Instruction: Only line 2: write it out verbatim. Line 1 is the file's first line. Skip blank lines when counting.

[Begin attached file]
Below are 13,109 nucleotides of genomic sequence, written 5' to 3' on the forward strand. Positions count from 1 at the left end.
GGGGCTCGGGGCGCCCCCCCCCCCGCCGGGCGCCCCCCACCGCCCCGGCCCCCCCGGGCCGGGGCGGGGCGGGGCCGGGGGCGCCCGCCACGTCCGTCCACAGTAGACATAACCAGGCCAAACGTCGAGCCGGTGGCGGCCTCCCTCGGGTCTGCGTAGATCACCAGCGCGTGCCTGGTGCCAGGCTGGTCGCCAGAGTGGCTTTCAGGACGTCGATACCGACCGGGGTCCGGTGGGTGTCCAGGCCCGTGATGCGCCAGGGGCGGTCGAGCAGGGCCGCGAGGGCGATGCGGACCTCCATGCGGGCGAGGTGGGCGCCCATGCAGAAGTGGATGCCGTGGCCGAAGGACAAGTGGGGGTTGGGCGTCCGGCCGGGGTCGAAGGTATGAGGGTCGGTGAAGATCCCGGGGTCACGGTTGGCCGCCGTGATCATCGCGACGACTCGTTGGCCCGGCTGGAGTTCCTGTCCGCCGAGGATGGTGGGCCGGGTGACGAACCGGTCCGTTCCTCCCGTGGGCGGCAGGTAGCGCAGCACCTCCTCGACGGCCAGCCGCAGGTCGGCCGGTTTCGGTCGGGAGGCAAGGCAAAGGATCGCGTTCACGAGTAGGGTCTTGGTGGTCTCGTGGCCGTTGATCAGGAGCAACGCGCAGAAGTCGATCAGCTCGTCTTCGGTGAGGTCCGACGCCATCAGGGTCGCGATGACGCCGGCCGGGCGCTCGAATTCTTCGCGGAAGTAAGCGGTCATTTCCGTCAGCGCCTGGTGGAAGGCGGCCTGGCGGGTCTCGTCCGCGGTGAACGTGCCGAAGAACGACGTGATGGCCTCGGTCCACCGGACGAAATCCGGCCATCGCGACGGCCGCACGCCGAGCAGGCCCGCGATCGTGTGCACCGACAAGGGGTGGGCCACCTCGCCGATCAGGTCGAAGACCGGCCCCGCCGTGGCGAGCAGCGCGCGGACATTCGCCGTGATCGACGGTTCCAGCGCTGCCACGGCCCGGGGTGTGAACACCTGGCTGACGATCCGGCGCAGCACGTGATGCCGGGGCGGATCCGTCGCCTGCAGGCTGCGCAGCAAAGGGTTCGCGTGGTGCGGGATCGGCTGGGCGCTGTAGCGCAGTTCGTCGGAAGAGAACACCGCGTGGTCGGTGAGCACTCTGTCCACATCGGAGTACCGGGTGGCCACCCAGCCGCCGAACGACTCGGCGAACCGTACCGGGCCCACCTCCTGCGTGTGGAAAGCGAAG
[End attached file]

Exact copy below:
GGGGCTCGGGGCGCCCCCCCCCCCGCCGGGCGCCCCCCACCGCCCCGGCCCCCCCGGGCCGGGGCGGGGCGGGGCCGGGGGCGCCCGCCACGTCCGTCCACAGTAGACATAACCAGGCCAAACGTCGAGCCGGTGGCGGCCTCCCTCGGGTCTGCGTAGATCACCAGCGCGTGCCTGGTGCCAGGCTGGTCGCCAGAGTGGCTTTCAGGACGTCGATACCGACCGGGGTCCGGTGGGTGTCCAGGCCCGTGATGCGCCAGGGGCGGTCGAGCAGGGCCGCGAGGGCGATGCGGACCTCCATGCGGGCGAGGTGGGCGCCCATGCAGAAGTGGATGCCGTGGCCGAAGGACAAGTGGGGGTTGGGCGTCCGGCCGGGGTCGAAGGTATGAGGGTCGGTGAAGATCCCGGGGTCACGGTTGGCCGCCGTGATCATCGCGACGACTCGTTGGCCCGGCTGGAGTTCCTGTCCGCCGAGGATGGTGGGCCGGGTGACGAACCGGTCCGTTCCTCCCGTGGGCGGCAGGTAGCGCAGCACCTCCTCGACGGCCAGCCGCAGGTCGGCCGGTTTCGGTCGGGAGGCAAGGCAAAGGATCGCGTTCACGAGTAGGGTCTTGGTGGTCTCGTGGCCGTTGATCAGGAGCAACGCGCAGAAGTCGATCAGCTCGTCTTCGGTGAGGTCCGACGCCATCAGGGTCGCGATGACGCCGGCCGGGCGCTCGAATTCTTCGCGGAAGTAAGCGGTCATTTCCGTCAGCGCCTGGTGGAAGGCGGCCTGGCGGGTCTCGTCCGCGGTGAACGTGCCGAAGAACGACGTGATGGCCTCGGTCCACCGGACGAAATCCGGCCATCGCGACGGCCGCACGCCGAGCAGGCCCGCGATCGTGTGCACCGACAAGGGGTGGGCCACCTCGCCGATCAGGTCGAAGACCGGCCCCGCCGTGGCGAGCAGCGCGCGGACATTCGCCGTGATCGACGGTTCCAGCGCTGCCACGGCCCGGGGTGTGAACACCTGGCTGACGATCCGGCGCAGCACGTGATGCCGGGGCGGATCCGTCGCCTGCAGGCTGCGCAGCAAAGGGTTCGCGTGGTGCGGGATCGGCTGGGCGCTGTAGCGCAGTTCGTCGGAAGAGAACACCGCGTGGTCGGTGAGCACTCTGTCCACATCGGAGTACCGGGTGGCCACCCAGCCGCCGAACGACTCGGCGAACCGTACCGGGCCCACCTCCTGCGTGTGGAAAGCGAAG